Are the Seattle Seahawks a Dirty Team?

Gary DavenportNFL AnalystJanuary 8, 2013

LANDOVER, MD - JANUARY 06:   Max Unger #60, Golden Tate #81 and the Seattle Seahawks prepare to take the field for their NFC Wild Card Playoff Game against the Washington Redskins at FedExField on January 6, 2013 in Landover, Maryland.  (Photo by Al Bello/Getty Images)
Al Bello/Getty Images

After downing the Washington Redskins in the Wild Card round of the playoffs, the Seattle Seahawks are as hot as any team in the National Football League. They are also rapidly developing a reputation as one of the league's rising young teams.

However, whether rightly deserved or not, the Seahawks are also garnering a reputation as one of the NFL's dirtiest teams.

That reputation picked up some steam after Sunday's victory. As Jim Corbett of USA Today reports, Redskins fullback Darrel Young accused the Seahawks of taking cheap shots at runningback Alfred Morris, insisting that defensive tackle Red Bryant tried to stomp on the rookie tailback.

"There was a cheap shot — Red Bryant tried to step on him after a play and hit him in the head,'' Redskins fullback Darrel Young said Monday. "Alfred Morris is one of the nicest guys you'll meet. We'll see them again. When Alfred comes to the sideline cursing, you've got a problem because this is a kid who doesn't curse.''

Also, cornerback Richard Sherman---who already has something of a reputation for jawing at opposing teams during games---was involved in a postgame shouting and shoving match with Washington offensive tackle Trent Williams.

Young said Sherman was the chippiest, lippiest Seahawks player. Sherman said Williams came up to him after the game and said, 'I'll swing on you.'" So, Sherman said, he told Williams to take his best shot. Williams responded with an open palm to the face.

This isn't the first time this season that Sherman has been involved in an altercation with an opposing player after a game. After the Seahawks defeated the New England Patriots in October Sherman was caught on camera getting in the face of Patriots quarterback Tom Brady, and the second-year pro wasn't shy about why he did it according to USA Today's Nate Davis.

"Every TV timeout, I went up and said it right to (Brady): 'Please keep trying me. I'm going to take it from you.' That was when they were winning. He just gave me that look and said, 'Oh, I'll see you after game.' Well, I made sure I saw him after the game," said excitable Sherman.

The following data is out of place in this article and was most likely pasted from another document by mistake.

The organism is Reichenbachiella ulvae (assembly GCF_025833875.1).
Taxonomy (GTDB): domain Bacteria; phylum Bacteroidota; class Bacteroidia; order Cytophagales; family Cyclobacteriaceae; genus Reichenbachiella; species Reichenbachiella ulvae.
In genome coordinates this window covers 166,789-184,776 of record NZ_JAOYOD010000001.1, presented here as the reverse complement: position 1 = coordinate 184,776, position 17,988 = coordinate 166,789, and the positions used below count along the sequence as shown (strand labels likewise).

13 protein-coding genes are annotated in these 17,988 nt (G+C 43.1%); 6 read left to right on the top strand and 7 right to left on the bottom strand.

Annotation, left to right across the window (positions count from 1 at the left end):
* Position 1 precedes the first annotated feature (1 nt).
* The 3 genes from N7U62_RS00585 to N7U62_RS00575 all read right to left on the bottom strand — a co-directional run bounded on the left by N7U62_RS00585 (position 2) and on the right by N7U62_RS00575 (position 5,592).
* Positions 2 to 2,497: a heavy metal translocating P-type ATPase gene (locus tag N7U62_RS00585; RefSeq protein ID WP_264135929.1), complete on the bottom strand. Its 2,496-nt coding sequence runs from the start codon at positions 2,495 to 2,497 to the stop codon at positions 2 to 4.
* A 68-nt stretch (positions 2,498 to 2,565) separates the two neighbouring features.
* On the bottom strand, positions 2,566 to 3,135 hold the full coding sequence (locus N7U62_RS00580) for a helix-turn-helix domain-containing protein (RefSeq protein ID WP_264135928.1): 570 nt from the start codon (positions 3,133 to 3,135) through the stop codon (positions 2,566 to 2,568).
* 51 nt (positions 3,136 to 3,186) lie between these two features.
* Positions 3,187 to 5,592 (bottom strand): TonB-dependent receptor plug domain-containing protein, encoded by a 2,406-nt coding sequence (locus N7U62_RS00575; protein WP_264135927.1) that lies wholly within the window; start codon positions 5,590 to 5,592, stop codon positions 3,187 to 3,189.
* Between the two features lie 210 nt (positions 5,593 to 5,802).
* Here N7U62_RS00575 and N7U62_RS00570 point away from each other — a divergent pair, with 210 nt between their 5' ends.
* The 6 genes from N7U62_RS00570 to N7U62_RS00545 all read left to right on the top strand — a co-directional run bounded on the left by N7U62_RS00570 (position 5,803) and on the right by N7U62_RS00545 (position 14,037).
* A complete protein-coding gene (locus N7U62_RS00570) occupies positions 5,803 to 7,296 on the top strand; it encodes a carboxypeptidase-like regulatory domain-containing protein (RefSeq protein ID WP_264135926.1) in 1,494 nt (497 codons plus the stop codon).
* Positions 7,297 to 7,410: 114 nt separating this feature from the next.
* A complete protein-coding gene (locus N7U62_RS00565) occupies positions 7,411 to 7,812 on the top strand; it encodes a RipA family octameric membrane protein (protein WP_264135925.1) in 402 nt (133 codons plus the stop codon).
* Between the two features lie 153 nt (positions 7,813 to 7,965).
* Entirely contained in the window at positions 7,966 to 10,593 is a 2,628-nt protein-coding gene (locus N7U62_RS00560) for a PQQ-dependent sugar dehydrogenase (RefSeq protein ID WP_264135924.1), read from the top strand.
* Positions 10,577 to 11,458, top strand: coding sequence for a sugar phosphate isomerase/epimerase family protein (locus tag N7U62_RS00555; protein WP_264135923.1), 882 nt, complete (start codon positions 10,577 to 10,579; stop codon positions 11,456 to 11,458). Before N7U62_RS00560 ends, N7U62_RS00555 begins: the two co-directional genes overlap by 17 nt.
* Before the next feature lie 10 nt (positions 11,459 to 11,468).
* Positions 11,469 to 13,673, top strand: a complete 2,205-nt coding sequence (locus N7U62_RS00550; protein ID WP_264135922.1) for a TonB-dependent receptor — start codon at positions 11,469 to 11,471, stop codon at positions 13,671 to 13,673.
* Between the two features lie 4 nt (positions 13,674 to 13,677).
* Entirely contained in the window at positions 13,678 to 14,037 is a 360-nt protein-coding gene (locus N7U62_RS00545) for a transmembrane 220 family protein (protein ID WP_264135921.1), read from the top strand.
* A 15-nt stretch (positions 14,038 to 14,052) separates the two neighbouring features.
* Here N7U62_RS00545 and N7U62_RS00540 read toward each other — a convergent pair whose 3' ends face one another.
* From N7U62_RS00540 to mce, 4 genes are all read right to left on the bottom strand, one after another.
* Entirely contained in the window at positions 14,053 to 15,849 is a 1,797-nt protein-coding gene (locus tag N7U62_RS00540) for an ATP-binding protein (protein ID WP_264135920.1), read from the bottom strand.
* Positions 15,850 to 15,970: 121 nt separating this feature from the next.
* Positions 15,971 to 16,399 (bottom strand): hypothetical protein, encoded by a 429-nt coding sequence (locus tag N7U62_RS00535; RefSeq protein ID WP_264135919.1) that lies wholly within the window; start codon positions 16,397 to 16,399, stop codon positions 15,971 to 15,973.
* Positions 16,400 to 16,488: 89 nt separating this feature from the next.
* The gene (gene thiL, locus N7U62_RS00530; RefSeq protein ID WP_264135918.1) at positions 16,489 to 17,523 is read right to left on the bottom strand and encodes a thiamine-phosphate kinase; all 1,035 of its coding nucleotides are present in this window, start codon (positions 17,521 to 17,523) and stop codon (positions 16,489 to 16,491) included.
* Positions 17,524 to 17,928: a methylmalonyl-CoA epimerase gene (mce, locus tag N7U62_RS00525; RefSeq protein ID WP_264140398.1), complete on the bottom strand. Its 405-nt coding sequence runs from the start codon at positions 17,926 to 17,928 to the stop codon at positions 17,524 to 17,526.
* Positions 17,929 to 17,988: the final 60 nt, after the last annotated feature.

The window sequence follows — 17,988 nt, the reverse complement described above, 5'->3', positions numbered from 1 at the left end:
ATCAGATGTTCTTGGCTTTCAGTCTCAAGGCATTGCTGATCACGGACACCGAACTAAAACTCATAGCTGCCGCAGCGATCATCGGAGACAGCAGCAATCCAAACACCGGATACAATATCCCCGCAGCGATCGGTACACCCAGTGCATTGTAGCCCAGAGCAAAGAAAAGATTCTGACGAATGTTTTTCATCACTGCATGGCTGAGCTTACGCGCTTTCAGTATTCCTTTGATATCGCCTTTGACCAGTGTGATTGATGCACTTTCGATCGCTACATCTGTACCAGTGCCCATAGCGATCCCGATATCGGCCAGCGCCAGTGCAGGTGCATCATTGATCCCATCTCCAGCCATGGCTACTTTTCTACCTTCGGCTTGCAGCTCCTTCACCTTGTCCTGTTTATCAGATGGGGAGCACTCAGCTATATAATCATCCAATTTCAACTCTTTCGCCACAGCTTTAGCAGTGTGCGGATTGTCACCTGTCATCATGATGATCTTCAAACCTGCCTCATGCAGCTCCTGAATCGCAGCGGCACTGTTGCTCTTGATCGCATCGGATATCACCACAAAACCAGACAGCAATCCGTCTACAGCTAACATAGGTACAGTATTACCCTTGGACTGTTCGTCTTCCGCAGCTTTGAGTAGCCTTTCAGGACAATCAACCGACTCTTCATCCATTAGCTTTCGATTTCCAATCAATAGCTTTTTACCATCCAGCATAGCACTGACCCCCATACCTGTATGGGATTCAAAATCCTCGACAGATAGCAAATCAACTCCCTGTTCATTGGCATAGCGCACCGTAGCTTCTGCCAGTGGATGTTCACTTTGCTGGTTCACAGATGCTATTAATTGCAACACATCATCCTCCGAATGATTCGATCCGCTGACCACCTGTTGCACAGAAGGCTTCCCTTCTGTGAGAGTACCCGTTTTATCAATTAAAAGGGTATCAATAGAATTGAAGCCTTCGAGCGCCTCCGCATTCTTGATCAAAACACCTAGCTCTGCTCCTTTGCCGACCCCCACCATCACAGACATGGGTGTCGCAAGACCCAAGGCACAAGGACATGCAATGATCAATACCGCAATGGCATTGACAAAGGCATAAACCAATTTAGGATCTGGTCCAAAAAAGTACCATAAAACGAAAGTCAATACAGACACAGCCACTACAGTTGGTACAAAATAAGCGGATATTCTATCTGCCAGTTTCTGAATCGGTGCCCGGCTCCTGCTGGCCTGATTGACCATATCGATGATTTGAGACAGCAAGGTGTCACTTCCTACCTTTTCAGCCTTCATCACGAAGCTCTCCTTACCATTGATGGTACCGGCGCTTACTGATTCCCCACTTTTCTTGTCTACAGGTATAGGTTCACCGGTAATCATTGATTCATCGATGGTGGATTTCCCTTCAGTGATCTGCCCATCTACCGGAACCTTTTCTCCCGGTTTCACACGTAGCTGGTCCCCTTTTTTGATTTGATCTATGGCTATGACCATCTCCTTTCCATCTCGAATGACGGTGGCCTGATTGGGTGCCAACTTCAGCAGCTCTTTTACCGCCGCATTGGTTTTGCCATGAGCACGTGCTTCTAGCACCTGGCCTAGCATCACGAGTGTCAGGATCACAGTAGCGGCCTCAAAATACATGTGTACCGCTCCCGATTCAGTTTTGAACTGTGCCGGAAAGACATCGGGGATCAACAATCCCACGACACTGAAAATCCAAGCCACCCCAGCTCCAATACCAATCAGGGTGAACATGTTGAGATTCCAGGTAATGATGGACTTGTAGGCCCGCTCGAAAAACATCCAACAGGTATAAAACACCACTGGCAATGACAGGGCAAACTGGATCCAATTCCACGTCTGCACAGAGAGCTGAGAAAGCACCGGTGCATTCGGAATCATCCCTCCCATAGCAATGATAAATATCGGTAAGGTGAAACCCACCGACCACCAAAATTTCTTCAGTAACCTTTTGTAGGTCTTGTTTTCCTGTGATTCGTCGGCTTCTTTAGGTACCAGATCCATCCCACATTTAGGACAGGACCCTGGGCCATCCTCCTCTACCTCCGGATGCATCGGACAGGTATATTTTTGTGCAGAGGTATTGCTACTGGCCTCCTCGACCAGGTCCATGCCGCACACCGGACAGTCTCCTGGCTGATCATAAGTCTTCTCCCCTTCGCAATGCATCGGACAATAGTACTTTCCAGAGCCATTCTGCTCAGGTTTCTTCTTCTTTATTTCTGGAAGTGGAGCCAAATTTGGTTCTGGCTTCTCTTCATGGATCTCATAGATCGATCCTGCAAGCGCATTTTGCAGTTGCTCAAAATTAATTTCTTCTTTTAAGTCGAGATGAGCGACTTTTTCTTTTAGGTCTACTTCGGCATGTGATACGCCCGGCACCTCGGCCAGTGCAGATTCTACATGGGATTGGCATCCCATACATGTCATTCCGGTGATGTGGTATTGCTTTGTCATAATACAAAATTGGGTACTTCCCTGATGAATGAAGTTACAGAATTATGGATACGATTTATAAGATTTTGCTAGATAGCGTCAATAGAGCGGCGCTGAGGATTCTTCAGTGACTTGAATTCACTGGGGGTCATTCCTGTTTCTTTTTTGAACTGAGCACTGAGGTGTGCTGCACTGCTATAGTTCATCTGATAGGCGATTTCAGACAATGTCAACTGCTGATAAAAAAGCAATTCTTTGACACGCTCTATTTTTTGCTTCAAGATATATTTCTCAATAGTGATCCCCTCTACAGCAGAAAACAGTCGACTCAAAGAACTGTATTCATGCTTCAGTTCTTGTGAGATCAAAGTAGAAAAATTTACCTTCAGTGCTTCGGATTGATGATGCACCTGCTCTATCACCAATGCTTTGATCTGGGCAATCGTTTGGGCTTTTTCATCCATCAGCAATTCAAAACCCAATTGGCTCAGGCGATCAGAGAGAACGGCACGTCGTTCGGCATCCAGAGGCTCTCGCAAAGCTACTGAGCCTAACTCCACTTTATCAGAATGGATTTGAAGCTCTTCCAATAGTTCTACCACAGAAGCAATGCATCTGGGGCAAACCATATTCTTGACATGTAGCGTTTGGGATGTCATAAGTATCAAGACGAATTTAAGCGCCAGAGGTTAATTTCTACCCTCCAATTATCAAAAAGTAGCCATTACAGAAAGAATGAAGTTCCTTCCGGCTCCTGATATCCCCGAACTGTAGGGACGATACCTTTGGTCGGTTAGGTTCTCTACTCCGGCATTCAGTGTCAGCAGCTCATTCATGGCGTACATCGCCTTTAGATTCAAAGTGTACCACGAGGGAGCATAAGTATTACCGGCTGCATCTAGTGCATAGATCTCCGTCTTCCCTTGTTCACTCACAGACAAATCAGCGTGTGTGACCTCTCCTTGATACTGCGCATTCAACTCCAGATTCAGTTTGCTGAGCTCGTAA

Sherman's supporters will say that he plays with passion. His detractors will say that he's immature and classless. Neither makes him a dirty player.

However, the fact that both he and batterymate Brandon Browner were suspended four games after testing positive for Adderall is another matter altogether. Sherman successfully appealed his suspension after it was revealed his sample was tainted during the testing process, and while Browner served his suspension Sherman denied all along taking the banned substance.

With that said, let's take off the blinders and be grown-ups about this for a moment. Adderall, a stimulant used in the treatment of ADHD, has become the banned substance du jour for cornerbacks this season. There's a long list of players who have been suspended for it, including Cleveland's Joe Haden, St. Louis' Austin Pettis and New England's Aqib Talib.

Sherman and Browner are most likely guilty as sin; this is simply the reality of the situation.

This also isn't the only time this season that the Seahawks have been accused of chippy play. After a September victory over the Dallas Cowboys defensive end Jason Hatcher told Calvin Watkins of ESPN that the Seahawks took cheap shots throughout the game.

"If you watch football, that’s the way they play," defensive end Jason Hatcher said. "They cut, they hit you after the play, that’s the way they're built. It's not a surprise to us. We knew it was coming. It was a war out there. At the end of the day, they won. So I'm just ready to put it behind us and forget about it and get ready for the next team."

Once again, supporters of the team will say that this is just sore losers whining after getter beat, while others will point to the pair of incidents as evidence that the Seahawks are a dirty team.

It's worth noting that if you use personal foul penalties as a benchmark then by no means are the Seattle Seahawks the NFL's "dirtiest" team. That distinction would go to the Baltimore Ravens, who have accrued 14 such flags this season, more than twice as many as any other NFL team.

In fact, that same Washington team that complained about Seattle's play ranks second with six.

Then there's the matter of the two game stretch in December where in successive blowouts the Seahawks threw deep on 4th-and-23 against the Arizona Cardinals and ran a fake punt against the Buffalo Bills, both times with huge leads in the fourth quarter.

Some called it running up the score, while others simply called it playing the game until the end.

At the end of the day are the Seattle Seahawks a "dirty" football team? Probably no more so than any other team in the NFL.

Every team has players that run afoul of the league, been accused of getting chippy at one time or another and Pete Carroll is hardly the first NFL head coach accused of running up the score.

However, the perception is growing that the Seahawks are dirty, and you know the old saying about perception being reality.

Of course, the reality also is that if this season ends with the Seattle Seahawks hoisting the Lombardi trophy then Carroll, the team and its' fans aren't going to give a damn what the rest of the NFL thinks.

Hey, it worked for the Oakland Raiders.